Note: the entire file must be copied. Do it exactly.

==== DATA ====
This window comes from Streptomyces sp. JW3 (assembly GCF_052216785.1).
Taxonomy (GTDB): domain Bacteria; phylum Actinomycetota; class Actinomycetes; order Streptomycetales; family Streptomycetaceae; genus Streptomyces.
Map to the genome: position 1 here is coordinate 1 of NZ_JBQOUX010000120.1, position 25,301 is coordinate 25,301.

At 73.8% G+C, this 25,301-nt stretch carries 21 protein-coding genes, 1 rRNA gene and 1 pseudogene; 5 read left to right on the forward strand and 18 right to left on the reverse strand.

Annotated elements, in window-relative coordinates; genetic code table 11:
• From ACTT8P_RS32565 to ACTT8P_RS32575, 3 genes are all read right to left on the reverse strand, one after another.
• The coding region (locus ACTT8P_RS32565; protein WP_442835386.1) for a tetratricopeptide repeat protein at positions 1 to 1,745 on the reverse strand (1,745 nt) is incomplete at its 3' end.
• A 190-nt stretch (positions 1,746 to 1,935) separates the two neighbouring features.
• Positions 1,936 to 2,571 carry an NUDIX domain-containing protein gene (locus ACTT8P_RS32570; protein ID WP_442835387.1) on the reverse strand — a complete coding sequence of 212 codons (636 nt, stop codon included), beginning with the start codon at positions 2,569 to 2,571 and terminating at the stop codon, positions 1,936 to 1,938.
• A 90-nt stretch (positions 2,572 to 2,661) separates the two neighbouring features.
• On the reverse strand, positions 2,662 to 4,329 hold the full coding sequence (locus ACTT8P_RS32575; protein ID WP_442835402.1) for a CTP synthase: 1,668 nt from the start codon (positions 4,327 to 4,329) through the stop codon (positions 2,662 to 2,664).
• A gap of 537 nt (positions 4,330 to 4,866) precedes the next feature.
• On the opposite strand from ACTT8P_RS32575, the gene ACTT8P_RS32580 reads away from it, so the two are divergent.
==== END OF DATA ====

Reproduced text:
This window comes from Streptomyces sp. JW3 (assembly GCF_052216785.1).
Taxonomy (GTDB): domain Bacteria; phylum Actinomycetota; class Actinomycetes; order Streptomycetales; family Streptomycetaceae; genus Streptomyces.
Map to the genome: position 1 here is coordinate 1 of NZ_JBQOUX010000120.1, position 25,301 is coordinate 25,301.

At 73.8% G+C, this 25,301-nt stretch carries 21 protein-coding genes, 1 rRNA gene and 1 pseudogene; 5 read left to right on the forward strand and 18 right to left on the reverse strand.

Annotated elements, in window-relative coordinates; genetic code table 11:
• From ACTT8P_RS32565 to ACTT8P_RS32575, 3 genes are all read right to left on the reverse strand, one after another.
• The coding region (locus ACTT8P_RS32565; protein WP_442835386.1) for a tetratricopeptide repeat protein at positions 1 to 1,745 on the reverse strand (1,745 nt) is incomplete at its 3' end.
• A 190-nt stretch (positions 1,746 to 1,935) separates the two neighbouring features.
• Positions 1,936 to 2,571 carry an NUDIX domain-containing protein gene (locus ACTT8P_RS32570; protein ID WP_442835387.1) on the reverse strand — a complete coding sequence of 212 codons (636 nt, stop codon included), beginning with the start codon at positions 2,569 to 2,571 and terminating at the stop codon, positions 1,936 to 1,938.
• A 90-nt stretch (positions 2,572 to 2,661) separates the two neighbouring features.
• On the reverse strand, positions 2,662 to 4,329 hold the full coding sequence (locus ACTT8P_RS32575; protein ID WP_442835402.1) for a CTP synthase: 1,668 nt from the start codon (positions 4,327 to 4,329) through the stop codon (positions 2,662 to 2,664).
• A gap of 537 nt (positions 4,330 to 4,866) precedes the next feature.
• On the opposite strand from ACTT8P_RS32575, the gene ACTT8P_RS32580 reads away from it, so the two are divergent.